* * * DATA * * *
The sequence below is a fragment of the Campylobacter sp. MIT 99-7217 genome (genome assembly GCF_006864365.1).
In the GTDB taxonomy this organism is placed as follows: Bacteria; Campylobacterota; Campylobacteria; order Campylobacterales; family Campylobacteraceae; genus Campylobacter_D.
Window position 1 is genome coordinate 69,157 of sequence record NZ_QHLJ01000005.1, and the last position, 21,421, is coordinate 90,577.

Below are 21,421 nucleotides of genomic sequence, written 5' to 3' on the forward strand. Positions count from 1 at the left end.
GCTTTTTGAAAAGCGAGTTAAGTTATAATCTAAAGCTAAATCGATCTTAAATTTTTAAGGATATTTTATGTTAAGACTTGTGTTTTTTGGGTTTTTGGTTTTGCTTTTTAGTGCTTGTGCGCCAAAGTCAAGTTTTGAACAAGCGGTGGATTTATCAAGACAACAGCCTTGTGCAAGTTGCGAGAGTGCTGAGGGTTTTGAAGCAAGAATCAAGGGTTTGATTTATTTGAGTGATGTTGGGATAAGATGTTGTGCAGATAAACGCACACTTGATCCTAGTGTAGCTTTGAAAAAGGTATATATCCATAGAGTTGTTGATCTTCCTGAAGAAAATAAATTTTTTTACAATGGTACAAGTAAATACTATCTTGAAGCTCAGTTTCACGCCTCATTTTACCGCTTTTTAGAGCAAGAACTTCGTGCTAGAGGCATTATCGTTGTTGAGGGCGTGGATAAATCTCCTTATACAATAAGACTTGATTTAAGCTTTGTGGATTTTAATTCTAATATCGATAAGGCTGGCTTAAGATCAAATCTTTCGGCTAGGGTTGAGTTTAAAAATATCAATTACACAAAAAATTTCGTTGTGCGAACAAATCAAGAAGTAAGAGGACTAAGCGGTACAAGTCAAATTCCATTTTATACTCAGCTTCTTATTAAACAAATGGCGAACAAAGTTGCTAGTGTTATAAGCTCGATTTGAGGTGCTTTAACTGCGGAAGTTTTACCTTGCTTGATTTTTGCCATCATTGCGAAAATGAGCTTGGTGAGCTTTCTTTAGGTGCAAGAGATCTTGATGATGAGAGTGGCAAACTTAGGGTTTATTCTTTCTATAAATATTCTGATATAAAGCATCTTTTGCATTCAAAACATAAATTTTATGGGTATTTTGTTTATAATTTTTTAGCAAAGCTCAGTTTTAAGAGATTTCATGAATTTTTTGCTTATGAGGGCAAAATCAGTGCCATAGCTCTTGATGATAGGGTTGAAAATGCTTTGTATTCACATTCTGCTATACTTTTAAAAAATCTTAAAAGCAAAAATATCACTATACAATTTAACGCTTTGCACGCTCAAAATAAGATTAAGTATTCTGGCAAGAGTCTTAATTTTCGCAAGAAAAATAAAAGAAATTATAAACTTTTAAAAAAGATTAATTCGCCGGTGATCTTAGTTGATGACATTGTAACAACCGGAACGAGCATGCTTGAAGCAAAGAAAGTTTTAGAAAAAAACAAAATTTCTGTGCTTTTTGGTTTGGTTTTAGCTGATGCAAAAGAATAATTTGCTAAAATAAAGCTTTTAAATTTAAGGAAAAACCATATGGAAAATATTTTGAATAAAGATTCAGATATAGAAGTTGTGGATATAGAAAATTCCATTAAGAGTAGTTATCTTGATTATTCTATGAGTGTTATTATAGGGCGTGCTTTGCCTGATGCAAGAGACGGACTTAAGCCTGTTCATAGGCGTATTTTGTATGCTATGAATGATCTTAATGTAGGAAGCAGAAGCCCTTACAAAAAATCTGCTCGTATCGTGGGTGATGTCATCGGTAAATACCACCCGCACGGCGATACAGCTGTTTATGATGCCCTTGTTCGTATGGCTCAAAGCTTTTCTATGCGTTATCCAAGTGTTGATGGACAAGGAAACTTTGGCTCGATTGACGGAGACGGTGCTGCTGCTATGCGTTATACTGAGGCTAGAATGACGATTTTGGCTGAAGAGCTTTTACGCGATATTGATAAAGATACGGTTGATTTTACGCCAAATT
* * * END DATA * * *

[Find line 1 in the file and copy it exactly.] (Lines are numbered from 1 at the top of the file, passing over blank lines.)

The sequence below is a fragment of the Campylobacter sp. MIT 99-7217 genome (genome assembly GCF_006864365.1).